#CreativeUprising Q&A: Thobile Chittenden of Room13

#CreativeUprising Q&A: Thobile Chittenden of Room13

Over the next few days in the lead-up to the ACT | UJ Creative Conference, we will be posting several op-eds from our ACT Team members as well as the conference presenters & performers. This will allow the delegates to interact with some of the key themes and ideas around this year’s #CreativeUprising. Today’s Op-Ed Q&A comes from Thobile Chittenden from Room13,  catch her in conversation with Motsumi Makene on Thursday 27th July 2017 where she will be looking at the role of the community in creativity amidst the 4th Industrial Revolution.      THE ARTS & CULTURE TRUST (ACT): Please briefly describe the work that you are involved in? THOBILE CHITTENDEN (TC): I run a social marketing company that is passionate about uplifting youth and families, a not-for-profit that specialises in educational and behavioural change programmes. Through face-to-face interaction and on–the-ground intervention, we aim to create a sense of individual responsibility. We believe in creating shared value for our clients and the power of collaboration and innovation. Our vision is to make meaningful, measurable and magical differences in the lives and fortunes of disadvantaged youth. ACT: Why do you feel that creativity and the creative economy are essential for South Africa?  TC: I’m sure most people are aware of Africa’s youth bulge; 60% of the workforce in Africa is under 30 years old and it is critical that South Africa turns its fast-growing young population into a dividend rather than a burden. Education and training for future skills is a vital part of realising this potential. We are also very aware of the challenge we face in terms of youth unemployment. The root of unemployment is not only a lack of jobs; but a key...
#CreativeUprising Op – Ed: African Power Station

#CreativeUprising Op – Ed: African Power Station

Over the next few days in the lead-up to the ACT | UJ Creative Conference, we will be posting several op-eds from our ACT Team members as well as the conference presenters & performers. This will allow the delegates to interact with some of the key themes and ideas around this year’s #CreativeUprising. Today’s Op-Ed comes from ART AFRICA editor Ashraf Jamal. Catch his presentation at the ACT | UJ Creative Conference on Friday 28 July 2017.    In Condition Report, a collection of essays concerned with ‘building art institutions in Africa’, Koyo Kouoh – Director of 1:54, the largest annual exhibition of contemporary African art in the northern hemisphere – asks the following: ‘How is Africa after fifty years of Independence, really determining its artistic landscape?’ Kouoh’s approach turns on ‘platforms of criticality and production’ that ‘question hegemonic viewpoints, canons and narratives of art, and develop and manifest approaches of knowledge production outside state institutionalisation’, the better to permit ‘in-between zones, spaces in flux that connect theoretical, visual, practical and local knowledge’. Wary of the easy canonisation and essentialising of contemporary African art, Kouoh’s vision – nothing short of a manifesto – is designed to challenge the blithe absorption of African art within a global economy. Simon Njami, a contributor to Condition Report, shares this line of questioning.  ‘Can we grasp the needs of our times with contemporary tools’ Njami asks. ‘Can we move beyond the codification of a monolithic history of the world that is outrageously simplified? Can we change the analytic schemas whose purpose was to lock identities into geographic essentialisms?’ For Kouoh and Njami what...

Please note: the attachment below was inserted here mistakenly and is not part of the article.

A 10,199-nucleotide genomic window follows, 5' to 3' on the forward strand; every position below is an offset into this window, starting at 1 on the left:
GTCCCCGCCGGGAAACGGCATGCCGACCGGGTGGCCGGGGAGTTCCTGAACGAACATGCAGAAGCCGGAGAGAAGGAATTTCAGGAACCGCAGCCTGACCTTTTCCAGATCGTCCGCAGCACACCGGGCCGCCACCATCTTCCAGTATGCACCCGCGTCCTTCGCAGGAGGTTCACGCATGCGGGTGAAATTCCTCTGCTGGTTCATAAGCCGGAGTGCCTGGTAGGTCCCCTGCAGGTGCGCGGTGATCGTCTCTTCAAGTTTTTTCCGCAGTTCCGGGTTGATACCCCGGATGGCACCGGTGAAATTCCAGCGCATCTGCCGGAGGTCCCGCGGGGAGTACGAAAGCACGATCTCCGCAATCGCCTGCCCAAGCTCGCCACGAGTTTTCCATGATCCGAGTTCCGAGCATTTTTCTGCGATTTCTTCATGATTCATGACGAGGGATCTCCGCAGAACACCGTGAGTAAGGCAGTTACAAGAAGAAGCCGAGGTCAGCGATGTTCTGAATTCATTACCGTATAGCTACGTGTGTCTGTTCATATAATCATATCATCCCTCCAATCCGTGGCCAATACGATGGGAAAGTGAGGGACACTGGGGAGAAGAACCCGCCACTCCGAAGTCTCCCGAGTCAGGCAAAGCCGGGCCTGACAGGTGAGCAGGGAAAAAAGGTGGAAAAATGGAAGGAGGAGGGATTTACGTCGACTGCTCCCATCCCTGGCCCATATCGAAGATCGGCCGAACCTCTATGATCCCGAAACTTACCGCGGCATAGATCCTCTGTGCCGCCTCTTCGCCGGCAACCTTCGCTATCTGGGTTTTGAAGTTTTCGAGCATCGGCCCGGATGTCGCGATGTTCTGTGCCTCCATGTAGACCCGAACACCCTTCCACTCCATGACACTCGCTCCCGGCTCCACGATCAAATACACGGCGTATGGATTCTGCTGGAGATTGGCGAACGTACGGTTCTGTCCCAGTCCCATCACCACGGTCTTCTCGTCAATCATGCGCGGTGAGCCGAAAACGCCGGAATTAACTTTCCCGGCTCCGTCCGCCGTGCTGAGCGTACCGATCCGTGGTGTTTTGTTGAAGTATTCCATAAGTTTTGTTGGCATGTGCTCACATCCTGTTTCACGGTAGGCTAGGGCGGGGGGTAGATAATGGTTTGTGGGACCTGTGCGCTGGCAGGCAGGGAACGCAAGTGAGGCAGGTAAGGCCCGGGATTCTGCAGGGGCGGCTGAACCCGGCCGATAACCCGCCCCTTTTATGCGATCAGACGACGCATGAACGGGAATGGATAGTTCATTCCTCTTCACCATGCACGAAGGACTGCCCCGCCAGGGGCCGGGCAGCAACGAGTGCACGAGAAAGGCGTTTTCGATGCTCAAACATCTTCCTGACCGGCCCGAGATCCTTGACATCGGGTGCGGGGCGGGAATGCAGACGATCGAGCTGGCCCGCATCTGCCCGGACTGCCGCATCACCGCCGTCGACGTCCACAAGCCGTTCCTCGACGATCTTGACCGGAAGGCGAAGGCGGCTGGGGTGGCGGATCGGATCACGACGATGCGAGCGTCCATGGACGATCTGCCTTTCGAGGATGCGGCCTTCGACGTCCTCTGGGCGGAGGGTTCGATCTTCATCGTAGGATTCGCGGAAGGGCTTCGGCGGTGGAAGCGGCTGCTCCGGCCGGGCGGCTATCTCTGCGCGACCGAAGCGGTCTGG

#CreativeUprising Op-Ed: SiyafundisaNa in conversation

#CreativeUprising Op-Ed: SiyafundisaNa in conversation

Over the next few days in the lead-up to the ACT | UJ Creative Conference, we will be posting several op-eds from our ACT Team members as well as the conference presenters & performers. This will allow the delegates to interact with some of the key themes and ideas around this year’s #CreativeUprising. Today’s Op-Ed comes from SiyafundisaNa, a collaboration between Puleng Plessie and Genevieve Louw. Catch this dynamic duo at the ACT | UJ Creative Conference on Friday 28 July 2017.    Siyafundisana –We teach each other. Siyafundisa na? – Are we teaching each other?   (This conversation between Puleng Plessie and Genevieve Louw took place underneath a scaffolding structure on Wits campus.)   SiyafunidisaNa in Dialogue: GL: Okay, so what do you mean by “moments” in the scaffolding? PP: The moments that you speak of are moments of failure, moments of strength, moments of collaboration, and moments of access/lack of access especially in relation to the signage. GL: … and intersecting… There are lots of intersections but there are also structures that are very geometric- they are structurally sound. When I look at the pile of scaffolding on the floor it seems to become a representation of possibility because you don’t know what it will become- but also chaos… When it comes to collaborations, strengths and failures, I think about the pedagogical significance of scaffolding. What we do as the constructors of it, as the educators and facilitators. PP: … but also as the facilitators of it, we start to recognize what works and what doesn’t, and how one starts to put away what doesn’t work. What...